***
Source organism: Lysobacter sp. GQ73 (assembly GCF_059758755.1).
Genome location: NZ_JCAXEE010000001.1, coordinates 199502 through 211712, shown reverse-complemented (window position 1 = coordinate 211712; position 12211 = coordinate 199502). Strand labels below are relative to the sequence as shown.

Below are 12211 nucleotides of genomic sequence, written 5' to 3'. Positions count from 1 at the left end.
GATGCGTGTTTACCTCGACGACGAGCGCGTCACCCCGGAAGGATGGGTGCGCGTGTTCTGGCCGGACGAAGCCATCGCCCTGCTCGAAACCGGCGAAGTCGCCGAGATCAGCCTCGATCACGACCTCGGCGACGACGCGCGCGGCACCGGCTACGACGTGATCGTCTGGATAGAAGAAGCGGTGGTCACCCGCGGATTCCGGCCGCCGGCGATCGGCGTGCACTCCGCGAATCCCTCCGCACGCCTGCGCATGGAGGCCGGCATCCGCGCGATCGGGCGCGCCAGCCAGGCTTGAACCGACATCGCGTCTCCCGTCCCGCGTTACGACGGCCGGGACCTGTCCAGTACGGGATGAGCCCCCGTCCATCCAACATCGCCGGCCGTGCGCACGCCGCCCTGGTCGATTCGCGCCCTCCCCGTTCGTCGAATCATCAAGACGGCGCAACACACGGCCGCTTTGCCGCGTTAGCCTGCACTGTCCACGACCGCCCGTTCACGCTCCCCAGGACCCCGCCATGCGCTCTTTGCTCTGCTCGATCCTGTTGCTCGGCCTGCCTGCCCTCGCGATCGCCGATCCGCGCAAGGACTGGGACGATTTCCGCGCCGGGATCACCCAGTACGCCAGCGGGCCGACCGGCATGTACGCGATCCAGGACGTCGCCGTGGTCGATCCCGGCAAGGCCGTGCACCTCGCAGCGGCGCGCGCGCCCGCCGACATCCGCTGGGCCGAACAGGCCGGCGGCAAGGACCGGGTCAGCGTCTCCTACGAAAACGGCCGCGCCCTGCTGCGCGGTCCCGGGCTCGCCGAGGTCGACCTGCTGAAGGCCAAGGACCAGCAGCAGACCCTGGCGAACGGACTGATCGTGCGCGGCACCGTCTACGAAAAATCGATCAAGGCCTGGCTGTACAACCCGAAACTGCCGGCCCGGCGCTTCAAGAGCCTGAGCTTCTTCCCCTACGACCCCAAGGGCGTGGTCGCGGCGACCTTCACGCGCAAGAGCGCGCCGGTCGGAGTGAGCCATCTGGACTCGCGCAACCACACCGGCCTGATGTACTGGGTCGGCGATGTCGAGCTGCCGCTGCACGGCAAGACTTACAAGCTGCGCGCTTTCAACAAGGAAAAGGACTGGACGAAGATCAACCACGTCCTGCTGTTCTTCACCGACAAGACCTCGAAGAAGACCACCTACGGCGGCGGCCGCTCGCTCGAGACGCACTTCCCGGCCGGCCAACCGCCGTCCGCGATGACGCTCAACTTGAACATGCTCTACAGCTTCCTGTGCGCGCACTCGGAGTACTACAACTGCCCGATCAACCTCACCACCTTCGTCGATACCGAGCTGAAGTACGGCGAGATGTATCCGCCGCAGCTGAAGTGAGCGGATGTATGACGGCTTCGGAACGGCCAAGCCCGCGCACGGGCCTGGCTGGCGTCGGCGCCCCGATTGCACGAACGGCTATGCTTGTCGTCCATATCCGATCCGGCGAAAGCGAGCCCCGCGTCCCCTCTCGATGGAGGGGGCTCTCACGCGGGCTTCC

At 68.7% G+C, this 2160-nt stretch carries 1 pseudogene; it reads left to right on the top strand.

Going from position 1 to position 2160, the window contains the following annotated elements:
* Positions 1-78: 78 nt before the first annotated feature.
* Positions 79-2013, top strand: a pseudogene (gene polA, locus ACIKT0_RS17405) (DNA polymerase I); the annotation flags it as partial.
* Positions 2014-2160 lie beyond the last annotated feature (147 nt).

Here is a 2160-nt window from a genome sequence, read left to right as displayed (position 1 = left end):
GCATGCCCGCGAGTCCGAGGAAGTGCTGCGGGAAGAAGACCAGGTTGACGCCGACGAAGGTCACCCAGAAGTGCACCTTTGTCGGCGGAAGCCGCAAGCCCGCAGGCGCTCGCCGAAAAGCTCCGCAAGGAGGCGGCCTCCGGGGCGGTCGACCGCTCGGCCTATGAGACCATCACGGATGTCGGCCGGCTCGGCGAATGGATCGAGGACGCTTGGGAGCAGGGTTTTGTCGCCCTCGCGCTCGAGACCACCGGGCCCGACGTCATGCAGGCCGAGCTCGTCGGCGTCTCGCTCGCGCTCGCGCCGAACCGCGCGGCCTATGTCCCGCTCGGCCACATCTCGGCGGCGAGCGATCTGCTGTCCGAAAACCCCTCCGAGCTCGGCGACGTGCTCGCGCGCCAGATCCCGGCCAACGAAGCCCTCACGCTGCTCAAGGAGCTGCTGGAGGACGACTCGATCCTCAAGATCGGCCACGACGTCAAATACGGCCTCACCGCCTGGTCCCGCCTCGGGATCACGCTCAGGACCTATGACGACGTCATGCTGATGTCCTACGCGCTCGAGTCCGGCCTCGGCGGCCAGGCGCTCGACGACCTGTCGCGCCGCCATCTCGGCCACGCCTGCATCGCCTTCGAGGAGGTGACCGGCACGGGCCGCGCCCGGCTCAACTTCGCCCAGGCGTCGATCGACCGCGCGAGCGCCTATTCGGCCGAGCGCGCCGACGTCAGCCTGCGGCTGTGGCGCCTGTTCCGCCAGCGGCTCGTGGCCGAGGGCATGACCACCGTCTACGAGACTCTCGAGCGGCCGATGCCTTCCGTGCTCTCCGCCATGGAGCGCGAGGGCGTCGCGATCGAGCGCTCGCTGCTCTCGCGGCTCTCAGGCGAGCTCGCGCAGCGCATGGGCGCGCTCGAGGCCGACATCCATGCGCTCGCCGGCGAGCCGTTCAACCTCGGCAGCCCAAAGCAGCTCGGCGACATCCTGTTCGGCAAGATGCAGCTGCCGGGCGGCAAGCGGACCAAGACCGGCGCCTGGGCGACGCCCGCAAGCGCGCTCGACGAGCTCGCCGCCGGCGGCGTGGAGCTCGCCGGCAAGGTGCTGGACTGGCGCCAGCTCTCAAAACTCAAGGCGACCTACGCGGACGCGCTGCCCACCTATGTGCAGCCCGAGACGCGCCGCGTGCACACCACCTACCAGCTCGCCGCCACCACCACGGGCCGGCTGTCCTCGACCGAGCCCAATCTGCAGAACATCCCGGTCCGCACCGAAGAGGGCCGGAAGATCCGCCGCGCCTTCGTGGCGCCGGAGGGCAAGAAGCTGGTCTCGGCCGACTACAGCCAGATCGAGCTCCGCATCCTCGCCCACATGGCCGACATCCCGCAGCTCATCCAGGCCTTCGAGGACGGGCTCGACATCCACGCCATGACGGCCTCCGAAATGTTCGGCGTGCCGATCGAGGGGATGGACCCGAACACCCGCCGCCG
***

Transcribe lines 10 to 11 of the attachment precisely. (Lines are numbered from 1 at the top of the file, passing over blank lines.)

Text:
Here is a 2160-nt window from a genome sequence, read left to right as displayed (position 1 = left end):
GCATGCCCGCGAGTCCGAGGAAGTGCTGCGGGAAGAAGACCAGGTTGACGCCGACGAAGGTCACCCAGAAGTGCACCTTTGTCGGCGGAAGCCGCAAGCCCGCAGGCGCTCGCCGAAAAGCTCCGCAAGGAGGCGGCCTCCGGGGCGGTCGACCGCTCGGCCTATGAGACCATCACGGATGTCGGCCGGCTCGGCGAATGGATCGAGGACGCTTGGGAGCAGGGTTTTGTCGCCCTCGCGCTCGAGACCACCGGGCCCGACGTCATGCAGGCCGAGCTCGTCGGCGTCTCGCTCGCGCTCGCGCCGAACCGCGCGGCCTATGTCCCGCTCGGCCACATCTCGGCGGCGAGCGATCTGCTGTCCGAAAACCCCTCCGAGCTCGGCGACGTGCTCGCGCGCCAGATCCCGGCCAACGAAGCCCTCACGCTGCTCAAGGAGCTGCTGGAGGACGACTCGATCCTCAAGATCGGCCACGACGTCAAATACGGCCTCACCGCCTGGTCCCGCCTCGGGATCACGCTCAGGACCTATGACGACGTCATGCTGATGTCCTACGCGCTCGAGTCCGGCCTCGGCGGCCAGGCGCTCGACGACCTGTCGCGCCGCCATCTCGGCCACGCCTGCATCGCCTTCGAGGAGGTGACCGGCACGGGCCGCGCCCGGCTCAACTTCGCCCAGGCGTCGATCGACCGCGCGAGCGCCTATTCGGCCGAGCGCGCCGACGTCAGCCTGCGGCTGTGGCGCCTGTTCCGCCAGCGGCTCGTGGCCGAGGGCATGACCACCGTCTACGAGACTCTCGAGCGGCCGATGCCTTCCGTGCTCTCCGCCATGGAGCGCGAGGGCGTCGCGATCGAGCGCTCGCTGCTCTCGCGGCTCTCAGGCGAGCTCGCGCAGCGCATGGGCGCGCTCGAGGCCGACATCCATGCGCTCGCCGGCGAGCCGTTCAACCTCGGCAGCCCAAAGCAGCTCGGCGACATCCTGTTCGGCAAGATGCAGCTGCCGGGCGGCAAGCGGACCAAGACCGGCGCCTGGGCGACGCCCGCAAGCGCGCTCGACGAGCTCGCCGCCGGCGGCGTGGAGCTCGCCGGCAAGGTGCTGGACTGGCGCCAGCTCTCAAAACTCAAGGCGACCTACGCGGACGCGCTGCCCACCTATGTGCAGCCCGAGACGCGCCGCGTGCACACCACCTACCAGCTCGCCGCCACCACCACGGGCCGGCTGTCCTCGACCGAGCCCAATCTGCAGAACATCCCGGTCCGCACCGAAGAGGGCCGGAAGATCCGCCGCGCCTTCGTGGCGCCGGAGGGCAAGAAGCTGGTCTCGGCCGACTACAGCCAGATCGAGCTCCGCATCCTCGCCCACATGGCCGACATCCCGCAGCTCATCCAGGCCTTCGAGGACGGGCTCGACATCCACGCCATGACGGCCTCCGAAATGTTCGGCGTGCCGATCGAGGGGATGGACCCGAACACCCGCCGCCG